Relationship between vitamin B12 and sensory and motor peripheral nerve function in older adults

Kira Leishear, Robert M. Boudreau, Stephanie A. Studenski, Luigi Ferrucci, Caterina Rosano, Nathalie De Rekeneire, Denise K. Houston, Stephen B. Kritchevsky, Ann V. Schwartz, Aaron I. Vinik, Eva Hogervorst, Kristine Yaffe, Tamara B. Harris, Anne B. Newman, Elsa S. Strotmeyer

Research output: Contribution to journalArticle

Abstract

OBJECTIVES: To examine whether deficient B12 status or low serum B12 levels are associated with worse sensory and motor peripheral nerve function in older adults. DESIGN: Cross-sectional. SETTING: Health, Aging and Body Composition Study. PARTICIPANTS: Two thousand two hundred and eightyseven adults aged 72 to 83 (mean 76.5 ±2.9; 51.4% female; 38.3% black). MEASUREMENTS: Low serum B12 was defined as serum B12 less than 260 pmol/L, and deficient B12 status was defined as B12 less than 260 pmol/L, methylmalonicacid (MMA) greater than 271 nmol/L, and MMA greater than 2-methylcitrate. Peripheral nerve function was assessed according to peroneal nerve conduction amplitude and velocity (NCV) (motor),1.4 g/10 g monofilament detection, average vibration threshold detection,and peripheral neuropathy symptoms (numbness, aching or burning pain,or both) (sensory). RESULTS: B12-deficient status was found in 7.0% of participants, and an additional 10.1% had low serum B12 levels. B12 deficient status was associated with greater insensitivity to light (1.4 g) touch (odds ratio = 1.50,95% confidence interval = 1.06-2.13) and worse NCV (42.3 vs 43.5 m/s) (β = -1.16, P = .01) after multivariable adjustment for demographics, life style factors, and health conditions. Associations were consistent for the alternative definition using low serum B12 only. No significant associations were found for deficient B12 status or the alternative low serum B12 definition and vibration detection,nerve conduction amplitude,orperipheral neuropathy symptoms. CONCLUSION: Poor B12 (deficient B12 status and low serum B12) is associated with worse sensory and motor peripheral nerve function. Nerve function impairments may lead to physical function declines and disability in older adults, suggesting that prevention and treatment of low B12 levels may be important to evaluate.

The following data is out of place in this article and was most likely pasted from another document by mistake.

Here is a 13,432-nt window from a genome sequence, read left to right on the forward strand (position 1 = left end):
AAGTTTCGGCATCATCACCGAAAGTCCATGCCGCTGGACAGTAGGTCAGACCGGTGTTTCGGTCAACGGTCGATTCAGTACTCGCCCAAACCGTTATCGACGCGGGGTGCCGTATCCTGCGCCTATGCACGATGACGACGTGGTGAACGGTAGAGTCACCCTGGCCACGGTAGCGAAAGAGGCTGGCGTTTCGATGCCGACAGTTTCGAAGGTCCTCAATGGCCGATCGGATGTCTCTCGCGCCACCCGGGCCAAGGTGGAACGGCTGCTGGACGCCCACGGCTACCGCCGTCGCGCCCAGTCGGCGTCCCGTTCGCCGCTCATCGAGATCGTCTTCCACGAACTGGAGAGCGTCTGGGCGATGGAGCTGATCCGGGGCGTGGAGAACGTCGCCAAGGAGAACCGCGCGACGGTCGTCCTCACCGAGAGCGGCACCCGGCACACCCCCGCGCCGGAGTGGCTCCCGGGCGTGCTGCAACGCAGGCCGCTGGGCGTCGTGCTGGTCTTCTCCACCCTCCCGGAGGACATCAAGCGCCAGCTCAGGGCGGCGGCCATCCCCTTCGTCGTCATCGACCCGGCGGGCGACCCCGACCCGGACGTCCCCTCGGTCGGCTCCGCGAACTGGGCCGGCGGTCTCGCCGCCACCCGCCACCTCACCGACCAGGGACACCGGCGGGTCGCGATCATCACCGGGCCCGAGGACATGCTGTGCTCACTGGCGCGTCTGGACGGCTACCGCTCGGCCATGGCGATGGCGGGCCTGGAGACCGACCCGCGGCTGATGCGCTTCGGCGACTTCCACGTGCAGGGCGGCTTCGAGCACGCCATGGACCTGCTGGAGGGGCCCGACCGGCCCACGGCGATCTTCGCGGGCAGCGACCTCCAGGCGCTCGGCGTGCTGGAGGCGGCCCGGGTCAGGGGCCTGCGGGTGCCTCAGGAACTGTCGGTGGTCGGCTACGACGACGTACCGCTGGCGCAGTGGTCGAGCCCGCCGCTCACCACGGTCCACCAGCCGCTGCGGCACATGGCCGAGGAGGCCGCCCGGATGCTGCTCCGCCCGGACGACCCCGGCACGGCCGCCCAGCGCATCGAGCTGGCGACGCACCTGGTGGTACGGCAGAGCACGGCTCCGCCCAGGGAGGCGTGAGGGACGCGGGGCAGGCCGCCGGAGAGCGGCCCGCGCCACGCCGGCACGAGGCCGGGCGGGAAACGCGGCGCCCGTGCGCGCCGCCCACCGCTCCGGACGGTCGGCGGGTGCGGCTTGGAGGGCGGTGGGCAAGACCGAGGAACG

Original languageEnglish (US)
Pages (from-to)1057-1063
Number of pages7
JournalJournal of the American Geriatrics Society
Volume60
Issue number6
DOIs
StatePublished - Jun 2012
Externally publishedYes

Keywords

  • Deficient B12
  • Low B12
  • Motor nerve conduction
  • Older adults
  • Sensory peripheral nerve function

ASJC Scopus subject areas

  • Geriatrics and Gerontology

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    Leishear, K., Boudreau, R. M., Studenski, S. A., Ferrucci, L., Rosano, C., De Rekeneire, N., Houston, D. K., Kritchevsky, S. B., Schwartz, A. V., Vinik, A. I., Hogervorst, E., Yaffe, K., Harris, T. B., Newman, A. B., & Strotmeyer, E. S. (2012). Relationship between vitamin B12 and sensory and motor peripheral nerve function in older adults. Journal of the American Geriatrics Society, 60(6), 1057-1063. https://doi.org/10.1111/j.1532-5415.2012.03998.x